Regarding attention to order in this page, I have put effort into keeping my posts neat and concise to make the discussion followable, but the flow has become fragmented several times by commenting within existing posts (rather than referring to statements from a new post) and overburdened by screen-fulls of pasted text, where references would do. If you wish to be credible, please work methodically. I have enjoyed learning here but will now move on. Thank you. Trev M 20:01, 12 March 2010 (UTC)

Indisputable Evidence[edit]

Ok, I've read the latest comments and most noticeable is the continued avoidance of the recent published literature already cited, from credible, respected authors in the fields of anthropology and nutritional science. It was fashionable in the last century for anthropologists to support the idea that early humans and pre-humans were habitual meat-eaters, but those theories have been disputed, not least by a review of the archeological evidence posted above (and ignored). Please also learn to distinguish between behavioural adaptations and biological adaptations.

Jared Diamond, professor of anthropology at UCLA: ".. while early humans ate some meat, we do not know how much meat they ate, nor whether they got the meat by hunting or scavenging. It is not until much later, around 100,000 years ago, that we have good evidence about human hunting skills, and it is clear that humans then were still very ineffective big-game hunters. Human hunters of 500,000 years ago and earlier must have been more ineffective. .." - The Rise and Fall of the Third Chimpazee, Jared Diamond, 1991, pp.33-34

(Copyright violation removed. Ucucha 01:52, 15 March 2010 (UTC))

Again, recent published research..

(Copyright violation removed. Ucucha 01:52, 15 March 2010 (UTC))

(Copyright violation removed. Ucucha 01:52, 15 March 2010 (UTC))

(Copyright violation removed. Ucucha 01:52, 15 March 2010 (UTC))

(Copyright violation removed. Ucucha 01:52, 15 March 2010 (UTC))

No modern human can capture, kill and consume animals without external aids. That alone should tell you that humans are not naturally carnivorous, and nutritional research (ignored) puts the last nail in that coffin.

(Copyright violation removed. Ucucha 01:52, 15 March 2010 (UTC))

There is no "distortion of truth" here, or elsewhere by animal rights and vegan activists. On the other hand, refusing to engage with the evidence in favour of baseless ad hominem and arguably biased support for popular theories in the face of the evidence most certainly is. Pearl999 (talk) 13:23, 14 March 2010 (UTC)

I'm sorry, but the only "indisputable evidence" shows that you have little to no understanding of anthropology or basic biology. (And italicizing "theorized" didn't help your image, since you obviously have no understanding of the word outside of the colloquial sense.) Your message does strongly suggest, especially from the last paragraph, that you listen to animal rights propaganda without asking healthy questions. But I digress..... I should start off, however, by apologizing for not responding to your "recent published literature" in my first reply. Honestly, I didn't want to read a book... and likewise, I didn't want to read a book this morning, so I mostly skimmed the volume you wrote (though more closely this time). Let me state this as succinctly as possible. Your sources do not make a case for humans being obligate frugivores... or plain frugivores for that matter. (Australopithecus afarensis may have been a fruit and nut eater, but we are Homo sapiens. There is no direct link for your claim.) They simply argue that meat was not the central part of the diet of our ancestors. Basically, they are de-emphasizing the role as "hunter" and helping paint humans as omnivores: eating a combination vegetable matter and scavenged or hunted meat. That's not being a frugivore; that's being an omnivore. I'm going to state this again: If you feel so strongly about this, take up the debate at Talk:Human. You will certainly get more feedback there... though probably not the kind you want. – VisionHolder « talk » 13:49, 14 March 2010 (UTC)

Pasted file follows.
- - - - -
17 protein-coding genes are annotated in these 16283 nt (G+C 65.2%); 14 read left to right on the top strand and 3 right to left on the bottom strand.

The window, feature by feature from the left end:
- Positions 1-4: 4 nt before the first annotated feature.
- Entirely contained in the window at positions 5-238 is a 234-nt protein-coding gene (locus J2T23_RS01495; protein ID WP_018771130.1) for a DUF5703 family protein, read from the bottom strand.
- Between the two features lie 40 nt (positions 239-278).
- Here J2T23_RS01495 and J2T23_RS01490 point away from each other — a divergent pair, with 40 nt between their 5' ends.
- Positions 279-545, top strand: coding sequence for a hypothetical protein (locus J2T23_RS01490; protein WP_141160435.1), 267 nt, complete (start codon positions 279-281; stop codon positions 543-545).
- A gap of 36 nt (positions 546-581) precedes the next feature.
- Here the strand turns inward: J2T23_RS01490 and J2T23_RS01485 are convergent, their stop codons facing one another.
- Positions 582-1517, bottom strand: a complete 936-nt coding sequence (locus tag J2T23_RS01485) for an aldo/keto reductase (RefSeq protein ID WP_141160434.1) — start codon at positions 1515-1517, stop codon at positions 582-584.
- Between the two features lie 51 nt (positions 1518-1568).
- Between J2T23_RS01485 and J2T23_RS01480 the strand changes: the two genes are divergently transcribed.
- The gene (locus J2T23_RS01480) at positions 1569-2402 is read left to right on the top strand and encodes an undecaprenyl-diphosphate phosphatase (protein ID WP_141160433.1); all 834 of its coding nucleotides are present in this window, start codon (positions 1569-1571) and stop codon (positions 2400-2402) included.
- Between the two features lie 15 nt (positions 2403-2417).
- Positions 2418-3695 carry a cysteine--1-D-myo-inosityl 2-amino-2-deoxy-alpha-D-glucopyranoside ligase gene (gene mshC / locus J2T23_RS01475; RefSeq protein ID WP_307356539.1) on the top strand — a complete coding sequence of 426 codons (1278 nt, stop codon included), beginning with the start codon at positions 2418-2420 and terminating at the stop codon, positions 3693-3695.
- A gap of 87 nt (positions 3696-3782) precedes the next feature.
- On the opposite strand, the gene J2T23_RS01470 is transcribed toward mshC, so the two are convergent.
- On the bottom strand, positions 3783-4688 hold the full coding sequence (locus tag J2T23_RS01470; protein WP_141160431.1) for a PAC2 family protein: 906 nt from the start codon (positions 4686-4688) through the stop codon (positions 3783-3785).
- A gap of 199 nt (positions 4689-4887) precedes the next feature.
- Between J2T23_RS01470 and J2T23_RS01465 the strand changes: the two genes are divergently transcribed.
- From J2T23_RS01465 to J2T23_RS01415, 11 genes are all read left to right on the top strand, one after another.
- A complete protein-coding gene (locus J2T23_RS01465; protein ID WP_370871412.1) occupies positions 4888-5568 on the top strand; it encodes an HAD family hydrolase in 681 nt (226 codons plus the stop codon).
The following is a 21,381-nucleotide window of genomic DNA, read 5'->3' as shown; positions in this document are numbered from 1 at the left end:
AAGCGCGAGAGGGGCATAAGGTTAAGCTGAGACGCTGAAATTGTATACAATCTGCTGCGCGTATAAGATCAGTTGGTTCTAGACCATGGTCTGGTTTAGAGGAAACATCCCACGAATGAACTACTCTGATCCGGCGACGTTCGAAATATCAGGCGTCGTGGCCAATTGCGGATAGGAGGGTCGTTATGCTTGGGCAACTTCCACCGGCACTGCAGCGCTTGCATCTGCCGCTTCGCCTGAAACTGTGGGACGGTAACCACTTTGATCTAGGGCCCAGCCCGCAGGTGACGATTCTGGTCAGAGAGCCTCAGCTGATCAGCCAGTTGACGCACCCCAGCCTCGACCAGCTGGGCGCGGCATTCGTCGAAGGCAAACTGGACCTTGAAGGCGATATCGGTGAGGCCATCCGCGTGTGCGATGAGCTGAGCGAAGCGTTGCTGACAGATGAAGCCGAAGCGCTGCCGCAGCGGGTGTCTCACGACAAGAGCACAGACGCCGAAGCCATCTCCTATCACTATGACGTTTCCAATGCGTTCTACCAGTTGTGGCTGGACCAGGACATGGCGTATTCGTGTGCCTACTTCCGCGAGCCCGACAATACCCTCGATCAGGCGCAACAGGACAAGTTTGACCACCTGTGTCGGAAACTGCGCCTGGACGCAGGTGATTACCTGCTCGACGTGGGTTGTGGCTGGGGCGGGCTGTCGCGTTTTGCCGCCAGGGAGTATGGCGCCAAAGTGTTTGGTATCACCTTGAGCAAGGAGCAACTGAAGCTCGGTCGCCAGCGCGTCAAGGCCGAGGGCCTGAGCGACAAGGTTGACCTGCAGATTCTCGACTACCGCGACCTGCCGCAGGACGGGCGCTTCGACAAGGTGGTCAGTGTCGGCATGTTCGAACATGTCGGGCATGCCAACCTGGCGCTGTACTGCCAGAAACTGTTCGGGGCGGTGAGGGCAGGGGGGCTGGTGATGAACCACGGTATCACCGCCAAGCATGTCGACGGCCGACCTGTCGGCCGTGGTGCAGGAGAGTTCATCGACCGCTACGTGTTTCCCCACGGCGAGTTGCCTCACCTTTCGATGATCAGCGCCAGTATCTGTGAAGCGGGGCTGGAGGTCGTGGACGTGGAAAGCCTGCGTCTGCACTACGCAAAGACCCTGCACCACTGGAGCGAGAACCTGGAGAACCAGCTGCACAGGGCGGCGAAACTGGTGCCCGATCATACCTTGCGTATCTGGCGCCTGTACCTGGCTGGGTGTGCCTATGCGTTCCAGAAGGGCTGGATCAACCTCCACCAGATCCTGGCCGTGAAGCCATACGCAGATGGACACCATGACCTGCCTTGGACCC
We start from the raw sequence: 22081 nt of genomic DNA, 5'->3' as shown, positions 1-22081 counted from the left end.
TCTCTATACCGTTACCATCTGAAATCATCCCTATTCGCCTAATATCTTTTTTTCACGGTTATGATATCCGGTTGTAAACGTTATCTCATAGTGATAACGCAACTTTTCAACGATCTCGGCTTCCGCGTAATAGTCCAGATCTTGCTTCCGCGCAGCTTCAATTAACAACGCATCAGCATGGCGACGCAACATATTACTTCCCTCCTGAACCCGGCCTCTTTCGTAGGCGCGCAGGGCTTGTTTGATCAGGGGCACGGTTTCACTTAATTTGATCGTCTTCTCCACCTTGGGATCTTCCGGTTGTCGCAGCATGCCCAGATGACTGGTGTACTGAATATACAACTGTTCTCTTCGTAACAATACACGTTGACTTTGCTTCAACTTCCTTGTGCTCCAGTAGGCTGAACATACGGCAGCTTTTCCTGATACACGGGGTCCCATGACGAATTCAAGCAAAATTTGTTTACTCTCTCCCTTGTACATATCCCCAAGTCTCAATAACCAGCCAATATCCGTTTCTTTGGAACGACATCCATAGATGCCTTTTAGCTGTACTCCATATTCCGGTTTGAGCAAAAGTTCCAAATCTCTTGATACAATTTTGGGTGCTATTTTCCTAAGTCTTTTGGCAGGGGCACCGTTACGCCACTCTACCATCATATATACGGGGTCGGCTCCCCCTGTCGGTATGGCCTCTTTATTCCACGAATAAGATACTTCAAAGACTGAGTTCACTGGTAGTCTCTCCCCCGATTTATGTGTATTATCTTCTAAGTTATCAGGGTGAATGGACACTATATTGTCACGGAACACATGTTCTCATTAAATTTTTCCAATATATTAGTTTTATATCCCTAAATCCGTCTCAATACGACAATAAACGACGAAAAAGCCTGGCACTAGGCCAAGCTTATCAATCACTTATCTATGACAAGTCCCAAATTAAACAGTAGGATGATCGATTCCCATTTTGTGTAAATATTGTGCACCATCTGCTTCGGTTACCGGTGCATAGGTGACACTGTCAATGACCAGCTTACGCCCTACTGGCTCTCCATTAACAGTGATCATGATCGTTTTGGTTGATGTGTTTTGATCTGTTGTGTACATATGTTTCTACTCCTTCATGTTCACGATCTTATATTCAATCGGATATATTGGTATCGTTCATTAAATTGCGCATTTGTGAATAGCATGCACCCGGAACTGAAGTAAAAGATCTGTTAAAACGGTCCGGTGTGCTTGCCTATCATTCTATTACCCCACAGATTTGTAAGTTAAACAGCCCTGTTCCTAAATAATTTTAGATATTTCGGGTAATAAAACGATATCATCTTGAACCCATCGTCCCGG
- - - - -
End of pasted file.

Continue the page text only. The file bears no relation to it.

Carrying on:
'Main Entry: the·o·rize Pronunciation: \ˈthē-ə-ˌrīz, ˈthir-ˌīz\ Function: verb Inflected Form(s): the·o·rized; the·o·riz·ing Date: 1638 intransitive verb

to form a theory : speculate

transitive verb 1 : to form a theory about 2 : to propose as a theory — the·o·ri·za·tion \ˌthē-ə-rə-ˈzā-shən, ˌthir-ə-\ noun — the·o·riz·er noun

'Collectively, Plio-Pleistocene site location and assemblage composition are consistent with the hypothesis that large carcasses were taken not for purposes of provisioning, but in the context of competitive male displays.

'Chimpanzees, that occasionally eat the meat of small mammals, do not receive all their protein requirements from this source, which is anyway rarely available to females and never exploited by the youngest animals (Hladik, 1981).

And you still seem to be wholly unable to distinguish between behavioural adaptations and biological adaptations!

If you guys are representative of editors at Wikipedia, I'll remember in future not to rely on it as a credible source of information. Pearl999 (talk) 14:45, 14 March 2010 (UTC)